At a Thanksgiving dinner in our home, I encouraged friends and family to pick someone at the table and then say one thing they were thankful for about that person. When it was my 10-year-old son's turn, Garrison said, "My dad makes plenty of mistakes." I think he was trying to be funny, but the group's awkward laughter tipped him off that his comment wasn't quite as positive as the other remarks. So he quickly added, "and he sometimes feeds me."
Sure enough, we can't force true gratitude.
But in marriage, our expressions of sincere thankfulness can bless our spouse and strengthen our relationship. One study found that gratitude is a significant predictor of "marital quality." I think this is part of what King Solomon meant when he encouraged husbands, "Rejoice in the wife of your youth" (Proverbs 5:18). We are to rejoice in our spouse. How can we bless our spouse by rejoicing in him or her? Here are some suggestions:
Thankfulness means expressing gratitude for what your spouse does. The words thank you are two of the most powerful words you can say to your spouse. But for thankfulness to be effective, it must be specific and it must be verbalized. So don't simply say, "Thank you for being a great spouse." Instead, say something like, "Thank you for doing the grocery shopping this week."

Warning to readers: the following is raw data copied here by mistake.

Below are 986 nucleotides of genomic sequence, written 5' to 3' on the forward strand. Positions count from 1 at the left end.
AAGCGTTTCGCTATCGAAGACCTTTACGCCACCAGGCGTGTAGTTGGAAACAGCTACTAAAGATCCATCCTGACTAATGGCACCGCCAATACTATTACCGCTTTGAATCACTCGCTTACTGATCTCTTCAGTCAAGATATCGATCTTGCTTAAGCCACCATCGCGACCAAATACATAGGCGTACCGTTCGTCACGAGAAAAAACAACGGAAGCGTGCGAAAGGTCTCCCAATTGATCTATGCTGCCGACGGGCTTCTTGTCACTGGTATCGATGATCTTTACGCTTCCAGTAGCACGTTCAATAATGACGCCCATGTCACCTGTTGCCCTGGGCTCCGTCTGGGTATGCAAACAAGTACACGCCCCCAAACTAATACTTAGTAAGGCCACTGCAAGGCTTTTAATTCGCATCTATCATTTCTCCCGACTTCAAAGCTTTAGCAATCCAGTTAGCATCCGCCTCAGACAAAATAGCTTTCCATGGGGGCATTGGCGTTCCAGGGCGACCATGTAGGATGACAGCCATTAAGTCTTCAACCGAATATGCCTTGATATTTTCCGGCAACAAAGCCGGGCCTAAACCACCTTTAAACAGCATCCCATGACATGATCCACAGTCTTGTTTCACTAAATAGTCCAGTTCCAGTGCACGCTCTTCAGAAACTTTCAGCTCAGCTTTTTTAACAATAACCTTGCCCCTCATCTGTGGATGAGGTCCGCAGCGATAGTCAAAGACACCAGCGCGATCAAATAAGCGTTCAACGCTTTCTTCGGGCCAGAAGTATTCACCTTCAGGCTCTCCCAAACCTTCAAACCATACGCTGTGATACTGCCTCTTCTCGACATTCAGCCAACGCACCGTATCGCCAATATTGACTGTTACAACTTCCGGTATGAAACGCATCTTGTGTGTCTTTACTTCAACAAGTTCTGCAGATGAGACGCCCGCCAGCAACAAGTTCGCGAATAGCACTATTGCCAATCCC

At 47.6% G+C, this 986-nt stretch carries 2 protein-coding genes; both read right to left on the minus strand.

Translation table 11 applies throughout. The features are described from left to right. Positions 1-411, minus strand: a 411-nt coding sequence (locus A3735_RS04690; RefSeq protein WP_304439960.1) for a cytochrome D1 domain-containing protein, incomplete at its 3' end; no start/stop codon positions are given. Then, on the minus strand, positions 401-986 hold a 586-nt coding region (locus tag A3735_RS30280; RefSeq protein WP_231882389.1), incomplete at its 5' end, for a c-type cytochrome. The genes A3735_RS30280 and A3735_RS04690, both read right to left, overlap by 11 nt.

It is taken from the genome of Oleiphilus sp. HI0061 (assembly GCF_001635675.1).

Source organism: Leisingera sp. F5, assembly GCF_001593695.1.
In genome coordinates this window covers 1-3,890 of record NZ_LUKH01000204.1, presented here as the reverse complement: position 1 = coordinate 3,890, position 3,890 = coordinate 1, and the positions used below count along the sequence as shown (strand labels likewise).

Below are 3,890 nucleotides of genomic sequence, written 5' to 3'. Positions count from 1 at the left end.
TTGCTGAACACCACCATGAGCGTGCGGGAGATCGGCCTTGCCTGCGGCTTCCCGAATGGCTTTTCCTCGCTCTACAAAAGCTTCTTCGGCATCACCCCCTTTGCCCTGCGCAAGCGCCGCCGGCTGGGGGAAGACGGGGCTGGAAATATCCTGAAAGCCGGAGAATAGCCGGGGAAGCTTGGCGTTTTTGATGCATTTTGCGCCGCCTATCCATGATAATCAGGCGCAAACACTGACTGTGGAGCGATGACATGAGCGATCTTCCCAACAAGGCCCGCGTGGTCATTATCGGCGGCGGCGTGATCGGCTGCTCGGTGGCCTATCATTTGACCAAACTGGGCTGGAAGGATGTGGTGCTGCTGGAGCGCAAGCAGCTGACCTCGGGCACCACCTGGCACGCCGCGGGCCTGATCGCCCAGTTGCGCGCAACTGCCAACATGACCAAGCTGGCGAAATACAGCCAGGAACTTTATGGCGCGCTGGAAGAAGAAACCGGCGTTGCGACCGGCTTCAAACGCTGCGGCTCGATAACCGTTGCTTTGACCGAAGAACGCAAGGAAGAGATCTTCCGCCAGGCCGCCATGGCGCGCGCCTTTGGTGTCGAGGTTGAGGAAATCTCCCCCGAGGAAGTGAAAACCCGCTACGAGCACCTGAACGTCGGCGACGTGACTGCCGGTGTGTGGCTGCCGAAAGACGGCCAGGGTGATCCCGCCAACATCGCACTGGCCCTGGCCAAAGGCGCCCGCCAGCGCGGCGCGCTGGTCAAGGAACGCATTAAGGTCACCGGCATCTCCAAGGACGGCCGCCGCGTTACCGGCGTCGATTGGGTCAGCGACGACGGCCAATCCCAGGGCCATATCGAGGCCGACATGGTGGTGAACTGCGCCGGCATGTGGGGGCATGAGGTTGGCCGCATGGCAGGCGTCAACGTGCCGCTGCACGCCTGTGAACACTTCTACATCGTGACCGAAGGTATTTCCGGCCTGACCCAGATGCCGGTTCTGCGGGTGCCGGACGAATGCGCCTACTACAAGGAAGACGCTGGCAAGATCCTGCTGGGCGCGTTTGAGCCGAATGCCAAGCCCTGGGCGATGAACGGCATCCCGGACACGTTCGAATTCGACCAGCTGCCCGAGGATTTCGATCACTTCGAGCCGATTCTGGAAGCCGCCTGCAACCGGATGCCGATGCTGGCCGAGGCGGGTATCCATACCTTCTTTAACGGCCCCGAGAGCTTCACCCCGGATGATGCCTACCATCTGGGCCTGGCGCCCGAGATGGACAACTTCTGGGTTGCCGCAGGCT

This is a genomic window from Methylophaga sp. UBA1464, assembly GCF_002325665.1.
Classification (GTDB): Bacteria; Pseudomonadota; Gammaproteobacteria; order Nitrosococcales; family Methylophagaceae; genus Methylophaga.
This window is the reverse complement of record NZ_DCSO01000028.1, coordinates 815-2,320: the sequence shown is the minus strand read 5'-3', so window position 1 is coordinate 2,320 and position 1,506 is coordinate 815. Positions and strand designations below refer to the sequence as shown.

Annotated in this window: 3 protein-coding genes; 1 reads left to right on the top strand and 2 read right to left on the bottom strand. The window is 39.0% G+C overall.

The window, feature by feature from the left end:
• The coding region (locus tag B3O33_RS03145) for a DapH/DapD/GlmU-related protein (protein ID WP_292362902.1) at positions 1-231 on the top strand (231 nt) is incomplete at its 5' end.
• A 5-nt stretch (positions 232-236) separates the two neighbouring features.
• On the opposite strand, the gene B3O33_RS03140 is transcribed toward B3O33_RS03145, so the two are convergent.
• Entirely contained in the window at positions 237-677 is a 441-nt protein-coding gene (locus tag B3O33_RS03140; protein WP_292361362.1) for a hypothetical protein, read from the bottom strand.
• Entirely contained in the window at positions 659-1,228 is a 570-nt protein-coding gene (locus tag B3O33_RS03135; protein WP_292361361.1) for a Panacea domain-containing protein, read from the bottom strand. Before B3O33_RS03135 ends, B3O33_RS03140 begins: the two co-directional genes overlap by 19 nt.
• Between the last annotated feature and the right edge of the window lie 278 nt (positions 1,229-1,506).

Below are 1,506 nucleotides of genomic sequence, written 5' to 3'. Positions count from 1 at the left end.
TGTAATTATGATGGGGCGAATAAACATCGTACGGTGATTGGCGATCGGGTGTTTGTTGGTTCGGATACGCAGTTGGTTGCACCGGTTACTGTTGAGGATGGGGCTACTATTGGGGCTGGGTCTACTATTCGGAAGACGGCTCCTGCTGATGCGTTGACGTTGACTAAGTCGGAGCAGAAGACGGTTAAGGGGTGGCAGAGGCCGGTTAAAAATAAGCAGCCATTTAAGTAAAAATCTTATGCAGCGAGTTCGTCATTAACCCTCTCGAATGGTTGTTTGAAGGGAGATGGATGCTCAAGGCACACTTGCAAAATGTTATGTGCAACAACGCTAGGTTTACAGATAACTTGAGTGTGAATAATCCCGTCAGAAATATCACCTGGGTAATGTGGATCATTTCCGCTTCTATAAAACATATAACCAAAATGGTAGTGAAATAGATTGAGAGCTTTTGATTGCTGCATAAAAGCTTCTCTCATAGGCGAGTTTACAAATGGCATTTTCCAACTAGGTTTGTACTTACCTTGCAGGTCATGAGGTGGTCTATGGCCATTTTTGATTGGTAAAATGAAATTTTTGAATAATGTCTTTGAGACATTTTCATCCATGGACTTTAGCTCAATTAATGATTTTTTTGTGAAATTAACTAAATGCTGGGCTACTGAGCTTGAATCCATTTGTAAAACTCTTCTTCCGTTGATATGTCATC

While gratitude is about recognizing what your spouse does, affirmation is about appreciating who your spouse is. Your words of affirmation can acknowledge your spouse's character qualities: courage, faithfulness, humility, kindness, creativity, integrity, joyfulness, honesty. Pick one character quality that your spouse displays and tell him or her why this matters so much to you.
When you highly value your spouse, you cherish him or her. It's important to acknowledge some of your favorite things about your spouse — especially when you face busy times or difficult seasons. What do you value about your spouse? It might be a personality trait or a personal accomplishment. Consider making a list of your favorite things about your spouse and giving it to him or her for Thanksgiving.Dr. Greg Smalley is the vice president of Marriage and Family Formation at Focus on the Family and the co-author of several books, including Crazy Little Thing Called Marriage.
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